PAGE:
Writers who have appeared in this column have been among the most outspoken in challenging those who tell us the recession is over. (“There really wasn’t one, anyway,” Treasury Secretary Paul O’Neill and others tell us.) And we derive little satisfaction when the monthly unemployment report issued by the Bureau of Labor Statistics (BLS) validates our conclusions. But with all of that, we are particularly disturbed by some of the numbers that are being kicked around these days.
We begin with the fact that long-term unemployment – workers who have been unemployed for 15 weeks or longer – stood at 2.6 million in August, 50 percent above year-ago levels. The picture is even bleaker when we consider that 1.5 million of that number have been unemployed for 26 weeks or longer, meaning that many unemployed workers have exhausted the extended benefits Congress enacted last December. Then there’s what’s called a “spell of unemployment” – the length of time during which a worker is counted as unemployed. The BLS says the average spell declined slightly in August and now stands at 16.2 weeks, a startling increase from the 1970s and ’80s when the average spell was between 10 and 12 weeks.
Official unemployment declined by 0.2 from 5.9 to 5.7 percent from July to August, reaching the lowest level since March. The statistics conceal as much as they reveal. Non-farm payrolls increased by 39,000 jobs for the month, all of it in the public sector, with much of that coming from federal government and reflecting a 20,000 increase in the number of airport security personnel. When all of the pluses and minuses are taken into account, the private sector lost 2,000 jobs in August.
Worst hit was manufacturing employment where 68,000 workers, most of them in capital goods industries such as fabricated metals, industrial machinery, electrical equipment and aircraft, were among those who joined the unemployment lines. This was the biggest one-month job loss since January and brings the total of jobs lost in the manufacturing sector to 1,860,000 – 10 percent of total employment – since July of 2000.
Employment in transportation industries declined by nearly 15,000 in August and this before the announced cuts of 55,000 at Consolidated Freightways and at several major airlines. Retail trade was also a big loser in August, with employment falling by 55,000, driven by a loss of 41,000 jobs in department stores and 20,000 jobs in restaurants.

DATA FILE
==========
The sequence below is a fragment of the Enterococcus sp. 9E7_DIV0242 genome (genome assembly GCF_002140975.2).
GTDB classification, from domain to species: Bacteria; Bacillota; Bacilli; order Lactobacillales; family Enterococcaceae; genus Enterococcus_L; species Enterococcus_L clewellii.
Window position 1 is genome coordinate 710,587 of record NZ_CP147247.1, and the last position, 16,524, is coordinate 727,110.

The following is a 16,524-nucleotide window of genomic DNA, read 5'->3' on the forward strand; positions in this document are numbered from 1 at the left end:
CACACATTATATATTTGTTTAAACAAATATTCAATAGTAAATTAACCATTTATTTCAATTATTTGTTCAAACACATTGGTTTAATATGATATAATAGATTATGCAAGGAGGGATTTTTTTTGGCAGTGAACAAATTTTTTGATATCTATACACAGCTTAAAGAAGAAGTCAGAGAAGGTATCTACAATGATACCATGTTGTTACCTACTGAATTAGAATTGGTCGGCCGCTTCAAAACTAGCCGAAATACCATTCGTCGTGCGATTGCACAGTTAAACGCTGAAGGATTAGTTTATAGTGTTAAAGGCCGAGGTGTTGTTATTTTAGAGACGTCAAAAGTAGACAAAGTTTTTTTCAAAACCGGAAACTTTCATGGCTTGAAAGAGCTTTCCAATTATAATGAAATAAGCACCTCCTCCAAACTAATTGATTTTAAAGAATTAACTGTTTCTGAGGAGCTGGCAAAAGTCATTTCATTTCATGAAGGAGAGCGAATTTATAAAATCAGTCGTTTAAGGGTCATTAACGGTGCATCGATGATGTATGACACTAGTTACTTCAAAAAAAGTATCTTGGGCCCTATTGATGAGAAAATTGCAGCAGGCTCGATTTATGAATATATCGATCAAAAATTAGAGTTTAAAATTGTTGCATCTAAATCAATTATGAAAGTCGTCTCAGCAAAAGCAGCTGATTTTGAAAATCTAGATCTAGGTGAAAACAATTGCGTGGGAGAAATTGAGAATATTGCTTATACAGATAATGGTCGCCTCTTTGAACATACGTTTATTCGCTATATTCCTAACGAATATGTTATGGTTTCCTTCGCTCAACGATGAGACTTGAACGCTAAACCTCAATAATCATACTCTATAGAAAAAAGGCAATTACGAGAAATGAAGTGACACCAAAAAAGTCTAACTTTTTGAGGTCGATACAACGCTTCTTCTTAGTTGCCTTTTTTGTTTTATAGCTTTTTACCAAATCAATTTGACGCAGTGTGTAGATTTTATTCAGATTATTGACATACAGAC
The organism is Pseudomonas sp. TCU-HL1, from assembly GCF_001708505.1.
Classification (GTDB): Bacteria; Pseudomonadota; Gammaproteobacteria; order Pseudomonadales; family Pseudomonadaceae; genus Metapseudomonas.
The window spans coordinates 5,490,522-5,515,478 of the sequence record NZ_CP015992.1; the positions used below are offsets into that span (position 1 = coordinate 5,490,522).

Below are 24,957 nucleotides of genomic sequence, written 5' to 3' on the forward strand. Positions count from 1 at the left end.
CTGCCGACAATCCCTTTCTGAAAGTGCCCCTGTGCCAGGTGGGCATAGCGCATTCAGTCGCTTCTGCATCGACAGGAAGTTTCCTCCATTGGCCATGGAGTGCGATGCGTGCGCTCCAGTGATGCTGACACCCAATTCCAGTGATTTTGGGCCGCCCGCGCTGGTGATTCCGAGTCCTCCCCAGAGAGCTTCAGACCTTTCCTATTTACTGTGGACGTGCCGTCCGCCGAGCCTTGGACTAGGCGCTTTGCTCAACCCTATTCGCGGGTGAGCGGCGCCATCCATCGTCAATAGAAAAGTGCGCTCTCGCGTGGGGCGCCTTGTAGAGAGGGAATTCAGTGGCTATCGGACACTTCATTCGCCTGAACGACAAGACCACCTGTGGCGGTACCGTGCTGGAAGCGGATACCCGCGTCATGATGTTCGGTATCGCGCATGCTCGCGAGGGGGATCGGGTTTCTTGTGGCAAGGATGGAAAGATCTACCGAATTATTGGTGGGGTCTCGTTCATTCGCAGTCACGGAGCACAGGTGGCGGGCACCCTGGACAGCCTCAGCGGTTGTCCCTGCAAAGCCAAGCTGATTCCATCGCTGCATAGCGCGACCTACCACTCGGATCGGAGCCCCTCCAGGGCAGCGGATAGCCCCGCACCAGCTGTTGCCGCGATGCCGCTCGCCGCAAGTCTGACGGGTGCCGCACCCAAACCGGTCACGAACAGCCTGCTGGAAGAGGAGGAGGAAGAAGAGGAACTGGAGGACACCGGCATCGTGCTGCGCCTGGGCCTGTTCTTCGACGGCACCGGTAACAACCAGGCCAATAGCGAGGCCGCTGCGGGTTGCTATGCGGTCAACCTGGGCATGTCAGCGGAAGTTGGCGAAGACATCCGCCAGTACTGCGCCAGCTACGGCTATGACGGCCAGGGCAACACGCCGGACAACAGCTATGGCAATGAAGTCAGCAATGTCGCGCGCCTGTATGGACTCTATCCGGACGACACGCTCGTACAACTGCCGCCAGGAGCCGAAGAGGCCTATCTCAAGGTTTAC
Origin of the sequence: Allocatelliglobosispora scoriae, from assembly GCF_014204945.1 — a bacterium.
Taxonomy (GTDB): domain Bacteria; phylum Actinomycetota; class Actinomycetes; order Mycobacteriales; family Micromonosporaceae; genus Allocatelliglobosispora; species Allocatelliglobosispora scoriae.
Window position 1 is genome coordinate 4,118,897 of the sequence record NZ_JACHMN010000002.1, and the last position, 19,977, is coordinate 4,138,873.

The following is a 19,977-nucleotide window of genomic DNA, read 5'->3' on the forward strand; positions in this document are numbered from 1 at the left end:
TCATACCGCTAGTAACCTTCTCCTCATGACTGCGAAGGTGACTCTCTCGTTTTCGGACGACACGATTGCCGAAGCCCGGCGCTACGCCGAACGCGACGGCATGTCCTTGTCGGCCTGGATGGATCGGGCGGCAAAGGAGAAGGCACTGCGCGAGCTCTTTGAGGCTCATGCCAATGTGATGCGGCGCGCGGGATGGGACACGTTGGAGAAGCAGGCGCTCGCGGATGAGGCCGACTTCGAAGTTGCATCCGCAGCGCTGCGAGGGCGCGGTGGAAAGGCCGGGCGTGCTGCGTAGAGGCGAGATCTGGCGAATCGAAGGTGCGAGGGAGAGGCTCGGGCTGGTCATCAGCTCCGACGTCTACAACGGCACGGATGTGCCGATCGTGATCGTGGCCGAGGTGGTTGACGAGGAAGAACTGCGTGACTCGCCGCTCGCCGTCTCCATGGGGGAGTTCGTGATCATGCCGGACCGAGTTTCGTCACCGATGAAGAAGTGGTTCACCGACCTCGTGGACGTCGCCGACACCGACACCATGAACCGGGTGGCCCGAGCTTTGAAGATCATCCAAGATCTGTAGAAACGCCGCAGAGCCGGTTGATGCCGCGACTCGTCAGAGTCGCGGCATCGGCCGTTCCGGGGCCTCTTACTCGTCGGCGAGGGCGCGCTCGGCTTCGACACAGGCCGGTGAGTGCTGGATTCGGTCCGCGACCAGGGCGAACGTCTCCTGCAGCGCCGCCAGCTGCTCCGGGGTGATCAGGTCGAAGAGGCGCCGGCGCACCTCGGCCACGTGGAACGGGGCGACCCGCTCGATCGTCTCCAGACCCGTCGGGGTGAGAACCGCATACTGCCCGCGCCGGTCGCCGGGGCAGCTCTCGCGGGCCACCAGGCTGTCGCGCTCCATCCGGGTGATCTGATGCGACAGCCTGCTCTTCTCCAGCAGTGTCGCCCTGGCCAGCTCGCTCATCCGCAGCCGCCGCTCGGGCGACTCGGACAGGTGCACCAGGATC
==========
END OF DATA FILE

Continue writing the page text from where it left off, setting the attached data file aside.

And future prospects? The numbers are not encouraging here, either: True, temporary employment agencies added 51,000 jobs, which could be seen as evidence of an upturn in the demand for labor – except that it follows a decline of 30,000 jobs in this sector in July.
Nor does the hours data – “a 0.1 hour increase in the average work week” – give much reason for celebration. Even with the upturn reported in August, the index of aggregate hours in the private sector was 0.5 percent lower in August than in June.
While the drop in the unemployment rate was encouraging, there was little else in the report to indicate strength in the labor market: The number of workers involuntarily working part-time rose by 111,000, to its highest level since December. The percentage of unemployment due to job quitters, “people who feel confident enough to quit their jobs before having a new job arranged” was virtually unchanged at 10.0 percent.
This report, especially the sharp drop in manufacturing employment, provides more grounds to take the threat of a double-dip recession seriously. Consumers continue to sustain the economy, especially through their purchases of housing and new cars. However, this is leading to ever greater debt burdens and a housing bubble which is likely to deflate soon. With state and local governments cutting back, investment and net exports will have to pick up soon to sustain the recovery.
A tip of the hat to Dean Baker, co-director, Center for Economic Policy and Research.
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